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Projection, “sillage,” longevity, and an explanation for why reviews for certain fragrances might vary considerably.

Derby Club House Ascot Armaf for men

The example I’ll use is pictured above (by Armaf), which has listed notes (according to Fragrantica.com) of:

Top notes are green notes, lemon and bergamot; middle notes are sage, cloves, nutmeg and cinnamon; base notes are cedar, oakmoss, tobacco, amber, labdanum and musk.

This sounds like an “old school”/”powerhouse” fragrance, and it might be (I’ll get to that in a moment).  The first couple of times I wore it, my perceptions varied, which is not uncommon.  Sometimes it takes three or four wearings to really understand what seems to be occurring, but with this scent things were more difficult than usual, and it took me a while to figure out why.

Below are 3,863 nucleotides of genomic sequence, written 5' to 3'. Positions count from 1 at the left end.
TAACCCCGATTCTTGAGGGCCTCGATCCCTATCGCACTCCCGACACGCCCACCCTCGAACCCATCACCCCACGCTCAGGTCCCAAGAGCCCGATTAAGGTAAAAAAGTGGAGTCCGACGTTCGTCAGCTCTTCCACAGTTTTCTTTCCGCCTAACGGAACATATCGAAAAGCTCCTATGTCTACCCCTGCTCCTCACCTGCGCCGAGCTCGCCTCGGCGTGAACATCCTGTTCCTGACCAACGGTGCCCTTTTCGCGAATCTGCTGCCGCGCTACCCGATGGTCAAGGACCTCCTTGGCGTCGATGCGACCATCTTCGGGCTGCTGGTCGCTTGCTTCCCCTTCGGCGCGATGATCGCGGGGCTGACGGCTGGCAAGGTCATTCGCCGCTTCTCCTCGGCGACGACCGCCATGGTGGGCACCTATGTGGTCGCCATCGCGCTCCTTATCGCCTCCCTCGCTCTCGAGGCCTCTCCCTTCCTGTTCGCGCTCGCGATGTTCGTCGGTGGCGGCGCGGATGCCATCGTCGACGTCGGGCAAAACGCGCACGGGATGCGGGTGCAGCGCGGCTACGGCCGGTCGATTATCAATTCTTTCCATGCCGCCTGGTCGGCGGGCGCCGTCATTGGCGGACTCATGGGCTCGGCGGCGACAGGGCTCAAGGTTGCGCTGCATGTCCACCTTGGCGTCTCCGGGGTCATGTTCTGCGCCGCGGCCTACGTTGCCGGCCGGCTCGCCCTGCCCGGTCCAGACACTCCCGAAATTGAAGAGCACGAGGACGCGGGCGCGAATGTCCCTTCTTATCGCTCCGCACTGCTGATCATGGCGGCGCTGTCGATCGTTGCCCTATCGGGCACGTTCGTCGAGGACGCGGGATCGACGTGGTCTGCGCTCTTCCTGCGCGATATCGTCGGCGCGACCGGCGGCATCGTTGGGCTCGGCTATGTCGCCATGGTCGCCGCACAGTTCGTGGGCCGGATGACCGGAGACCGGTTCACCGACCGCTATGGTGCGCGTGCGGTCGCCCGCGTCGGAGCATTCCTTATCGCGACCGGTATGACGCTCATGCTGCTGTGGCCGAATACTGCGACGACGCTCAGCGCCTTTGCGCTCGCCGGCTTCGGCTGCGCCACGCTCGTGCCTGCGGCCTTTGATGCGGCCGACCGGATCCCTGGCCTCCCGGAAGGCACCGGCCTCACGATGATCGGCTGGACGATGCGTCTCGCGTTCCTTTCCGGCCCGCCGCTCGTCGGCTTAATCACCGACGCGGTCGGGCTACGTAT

The vast majority of reviews at Fragrantica are positive, with one person saying he feels like he threw his money out the window.  Why?  I’d guess he didn’t think it was strong enough, because the notes are certainly there and it’s not some sort of “chemical nightmare.”  The ratings of potency show that a small number of people think it’s weak, and with one spray on my first wearing I was thinking the same thing.  At first, there was a kind of competition between the fruit and “green notes” (I’m guessing galbanum) on the one hand, and a leathery woods/incense (I never got obvious tobacco and the spices seem rather mild), but eventually it settles mostly on the latter.